It’s important to understand the tax consequences of cryptocurrency and blockchain. From cryptocurrency compliance to NFT, we explain what you need to know in this week’s Insights Roundup.
But first, some background. In 2014, I was following a story about an alleged online black market known as Silk Road, where buyers and sellers conducted all transactions with bitcoin. It was the first time that I had heard about cryptocurrency, and I was fascinated as agents from IRS Criminal Investigation explained it to me.
Today, you can’t pick up a newspaper or click on a website without hearing a reference to cryptocurrency and blockchain. The market cap for cryptocurrency is reportedly over $1.7 trillion, with the most valuable being Bitcoin.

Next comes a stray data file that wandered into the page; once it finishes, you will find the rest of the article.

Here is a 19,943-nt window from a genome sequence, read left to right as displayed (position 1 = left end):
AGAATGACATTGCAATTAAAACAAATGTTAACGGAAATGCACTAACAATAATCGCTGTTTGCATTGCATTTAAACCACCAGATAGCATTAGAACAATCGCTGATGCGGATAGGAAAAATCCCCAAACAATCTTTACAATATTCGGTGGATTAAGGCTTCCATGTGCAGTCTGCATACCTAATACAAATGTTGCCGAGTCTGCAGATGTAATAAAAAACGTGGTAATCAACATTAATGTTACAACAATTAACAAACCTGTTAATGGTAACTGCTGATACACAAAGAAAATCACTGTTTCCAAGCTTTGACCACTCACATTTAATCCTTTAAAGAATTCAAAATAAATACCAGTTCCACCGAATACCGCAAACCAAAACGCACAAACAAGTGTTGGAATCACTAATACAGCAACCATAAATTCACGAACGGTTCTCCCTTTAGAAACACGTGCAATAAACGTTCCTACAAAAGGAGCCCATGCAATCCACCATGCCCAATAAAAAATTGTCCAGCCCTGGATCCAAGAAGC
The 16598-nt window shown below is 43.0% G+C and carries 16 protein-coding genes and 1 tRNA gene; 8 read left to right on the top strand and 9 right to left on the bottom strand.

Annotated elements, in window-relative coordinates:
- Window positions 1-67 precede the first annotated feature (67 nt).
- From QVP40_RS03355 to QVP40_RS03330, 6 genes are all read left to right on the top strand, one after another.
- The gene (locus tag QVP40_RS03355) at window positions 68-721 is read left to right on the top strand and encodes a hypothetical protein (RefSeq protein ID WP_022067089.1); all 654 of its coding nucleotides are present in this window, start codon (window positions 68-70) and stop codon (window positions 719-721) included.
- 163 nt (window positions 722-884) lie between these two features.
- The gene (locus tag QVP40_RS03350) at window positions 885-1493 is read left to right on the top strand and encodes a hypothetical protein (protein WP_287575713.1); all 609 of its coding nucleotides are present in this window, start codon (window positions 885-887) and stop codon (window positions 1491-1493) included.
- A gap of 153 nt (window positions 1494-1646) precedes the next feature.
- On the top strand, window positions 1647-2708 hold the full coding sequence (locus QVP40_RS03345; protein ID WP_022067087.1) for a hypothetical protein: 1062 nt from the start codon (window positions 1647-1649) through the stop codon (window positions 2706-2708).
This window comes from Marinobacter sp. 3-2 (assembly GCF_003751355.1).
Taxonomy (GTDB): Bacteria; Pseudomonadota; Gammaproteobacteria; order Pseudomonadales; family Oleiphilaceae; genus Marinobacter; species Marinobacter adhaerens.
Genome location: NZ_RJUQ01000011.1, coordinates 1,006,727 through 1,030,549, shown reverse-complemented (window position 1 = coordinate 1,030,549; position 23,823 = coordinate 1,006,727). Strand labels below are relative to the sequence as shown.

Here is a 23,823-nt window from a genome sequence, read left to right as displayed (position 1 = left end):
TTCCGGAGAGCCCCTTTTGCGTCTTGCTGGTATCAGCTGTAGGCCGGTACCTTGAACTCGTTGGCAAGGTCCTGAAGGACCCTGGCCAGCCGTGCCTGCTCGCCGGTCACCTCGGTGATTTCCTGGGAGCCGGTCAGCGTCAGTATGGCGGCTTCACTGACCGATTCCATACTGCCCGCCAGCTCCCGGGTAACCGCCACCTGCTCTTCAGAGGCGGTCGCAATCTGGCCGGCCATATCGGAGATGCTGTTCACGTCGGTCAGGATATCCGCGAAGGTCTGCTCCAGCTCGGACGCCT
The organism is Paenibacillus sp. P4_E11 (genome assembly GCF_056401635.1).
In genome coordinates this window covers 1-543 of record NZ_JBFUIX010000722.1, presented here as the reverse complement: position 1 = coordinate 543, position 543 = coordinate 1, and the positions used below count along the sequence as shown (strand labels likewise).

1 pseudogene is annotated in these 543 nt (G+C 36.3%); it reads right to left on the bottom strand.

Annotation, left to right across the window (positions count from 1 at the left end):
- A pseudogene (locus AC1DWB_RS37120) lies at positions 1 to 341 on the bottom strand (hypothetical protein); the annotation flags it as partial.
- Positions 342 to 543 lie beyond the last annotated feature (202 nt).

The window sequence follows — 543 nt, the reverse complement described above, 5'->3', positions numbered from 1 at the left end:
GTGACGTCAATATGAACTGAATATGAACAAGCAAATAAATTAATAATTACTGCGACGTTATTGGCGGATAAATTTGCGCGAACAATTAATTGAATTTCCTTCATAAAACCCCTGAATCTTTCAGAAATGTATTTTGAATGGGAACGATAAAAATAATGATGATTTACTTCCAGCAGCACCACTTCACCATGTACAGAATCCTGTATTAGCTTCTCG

Bitcoin is a digital currency, meaning that instead of a coin that you can hold in your hand, it’s essentially a computer file. You can save it in your digital wallet on your computer, use it to buy goods or services, or exchange it for other digital currencies, or cash, using a platform. What makes it so attractive is that each of these transactions is memorialized on the blockchain.
Think of blockchain like a ledger: That’s something that those of us in the tax and accounting worlds are familiar with using. But instead of recording your ledger items on a paper